The Yellow Farmhouse Garden

April 25, 2008

Tips about Starting Seeds

Filed under: Seed Starting — Tags: — judy @ 7:49 pm

There’s only 4 weeks left until Memorial Day! And yet they are forecasting snow showers for Monday and Tuesday!

My tomato seedlings are up and 3″ tall already. Pepper’s are up, too. I’m lucky to have a heated bench at the greenhouse. That speeds germination along . It makes such a difference. But a heating mat at home would do as well. Johnny’s Select Seeds and Seeds of Change both carry heating mats in their catalogs. You’ll want to keep that in mind for next year. Though who knows we may have a late cold spring.

If you started tomatoes and peppers right now, they should be big enough by the 2nd week of June. Which the way we’re going this year may be just the right time to put them out. If you put tomatoes and pepers out and they get chilled , it can stall their growth. Wait till the nights stay above 50 degrees. Unless you have protection that will keep the soil’s heat in.

For the past 16 years I have only used “soilless” potting mix for starting seeds and potting up my seedlings. so I’ve never had to worry about “damping off”, a disease that causes the stems of brand new seedlings to collapse and the plant to die. If you use garden soil or potting mix with real soil in it, (unless its been totally sterilized) you will be taking the chance that the “damping off ” disease organism is there in the soil and may infect your seedlings.

Once your seeds have germinated they need as much sunlight as you can give them in the house. Other wise they will get long and weak stems.

Don’t keep your seedlings too moist. Let the very top of your soil look a little dry before you water again.

If you notice little black “flies” coming off your soil around your seedlings (or any other houseplant for that matter), they you are keeping your soil too wet. Those are fungus gnats. If the infestation gets too severe it will stunt your seedlings because the larvae of the fungus gnat is a grub in the soil that may chew on your seedlings roots.

With 4 weeks to go till Memorial Day, it’s time to start seeds like annual coreopsis, cleome, zinnia, marigolds 4 O’Clocks, nasturtium and annual phlox.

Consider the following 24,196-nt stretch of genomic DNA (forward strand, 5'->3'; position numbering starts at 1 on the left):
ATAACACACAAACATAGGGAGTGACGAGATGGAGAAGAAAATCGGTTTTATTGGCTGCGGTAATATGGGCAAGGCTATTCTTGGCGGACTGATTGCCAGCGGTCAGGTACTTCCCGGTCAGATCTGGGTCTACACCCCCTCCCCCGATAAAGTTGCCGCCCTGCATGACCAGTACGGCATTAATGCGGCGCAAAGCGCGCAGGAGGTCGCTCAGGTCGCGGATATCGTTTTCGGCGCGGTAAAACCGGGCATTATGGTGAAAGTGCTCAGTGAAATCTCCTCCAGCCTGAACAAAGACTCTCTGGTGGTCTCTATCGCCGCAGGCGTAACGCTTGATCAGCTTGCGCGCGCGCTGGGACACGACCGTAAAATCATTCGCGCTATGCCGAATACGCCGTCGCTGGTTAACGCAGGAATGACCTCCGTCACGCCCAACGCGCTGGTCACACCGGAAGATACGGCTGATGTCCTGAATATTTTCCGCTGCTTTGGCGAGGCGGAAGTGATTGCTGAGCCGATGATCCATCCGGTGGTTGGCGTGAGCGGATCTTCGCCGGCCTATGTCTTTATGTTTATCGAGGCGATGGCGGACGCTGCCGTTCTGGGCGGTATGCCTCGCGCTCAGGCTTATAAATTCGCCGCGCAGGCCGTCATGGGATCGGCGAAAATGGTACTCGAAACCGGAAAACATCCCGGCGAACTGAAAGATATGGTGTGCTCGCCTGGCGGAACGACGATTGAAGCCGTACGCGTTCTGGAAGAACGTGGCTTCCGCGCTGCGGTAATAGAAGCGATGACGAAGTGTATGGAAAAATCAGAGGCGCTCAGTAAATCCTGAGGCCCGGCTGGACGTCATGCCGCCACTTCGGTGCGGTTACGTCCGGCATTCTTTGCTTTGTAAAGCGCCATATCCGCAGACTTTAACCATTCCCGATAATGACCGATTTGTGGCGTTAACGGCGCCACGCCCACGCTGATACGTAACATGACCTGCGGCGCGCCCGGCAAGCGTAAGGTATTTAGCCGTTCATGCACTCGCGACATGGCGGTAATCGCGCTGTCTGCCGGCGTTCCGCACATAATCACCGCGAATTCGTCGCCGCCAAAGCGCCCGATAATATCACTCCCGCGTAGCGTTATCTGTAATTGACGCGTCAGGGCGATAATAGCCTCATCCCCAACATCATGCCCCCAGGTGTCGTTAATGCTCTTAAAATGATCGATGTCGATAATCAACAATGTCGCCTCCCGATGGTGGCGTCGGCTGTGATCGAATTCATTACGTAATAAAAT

During last weeks warm spell it was probably tempting to buy some annuals at the garden centers. If you did, keep those plants away from the frost. It’s forecasted to go down to 34 degrees Monday night.

Bye for now. Happy growing! Judy

April 13, 2008

The Year of the Potato

Filed under: Vegetables — bob @ 5:26 pm

2008 has been declared International Year of the Potato by the United Nations. It almost sounds like a humorous punch line should follow that statement. However it’s true, the once lowly potato has finally received the recognition it deserves.

Contrary to popular belief, potatoes originated in the Americas, not in Ireland. Native South American Indians were raising the delicious tuber for centuries before the Europeans discovered how versatile they are.

They were actually brought to Europe by the Spanish explorers during the mid-1500′s. The Spaniards were looking for gold, but, I would argue that this single discovery is more valuable to the human race than any amount of gold could be. After all you can’t eat gold. It looks like the United Nations agrees with me. ;)

It wasn’t until the 1770′s that potatoes gained widespread acceptance. Thomas Jefferson was a big fan of the new crop, he even served french fries at state diners during his term as president.

Historically, we all remember being taught about the most infamous event involving potatoes.  It was the Potato Famine that occurred in Europe from 1845 to 1848 causing over 1 million deaths from starvation. Many countries were involved, not just Ireland. Although, the Emerald Isle was hit the hardest.

Potatoes are now grown all over the world. They rank #4 after corn, wheat and rice in terms of worldwide production. China is now the largest producer of potatoes harvesting about 77 million tons. Russia is second with 43, India 27, and USA rounding out 4th with 22 million tons.

As far as who are the biggest lovers of potatoes… the folks in Europe eat about 216 lbs of potatoes per person per year. Here on the North American continent we average about 128 lbs. for each man, woman and child. Not many are eaten in Africa yet. South Americans don’t eat many either, which strikes me as a little odd, since this is where potatoes got their start so many centuries ago.

Up in northern Michigan, the good and gentle townfolk of Posen, have been celebrating the potato for decades with their annual Posen Potato Festival. This festival draws people from all over the state and beyond. It looks like once again, Michigan is way ahead of the rest of the world!

Seed Potatoes

Our bag of seed potatoes is just waiting for the ground to dry out.


April 1, 2008

Weevil Threatens Crop

Filed under: Uncategorized — bob @ 2:27 pm

I heard the news this afternoon on the radio (WRCJ). The price of spaghetti will soon be at an all time high.

That inexpensive pasta, loved by children and adults alike, apparently will be costing much more in the future. The price will be so high that many families will no longer be able to afford to serve it on a regular basis.

The Swiss Spaghetti Weevil, an insect that has not been a problem in the past, is, because of global warming, threatening the Swiss spaghetti crop this season. Switzerland is the world’s major grower of spaghetti.

Swiss Spaghetti Harvest

The weevil is very difficult to control even with strong insecticides under the best of circumstances.

Readers of this blog have nothing to worry about. Tomorrow I will be discussing growing organic spaghetti trees in your own back yard.


Powered by WordPress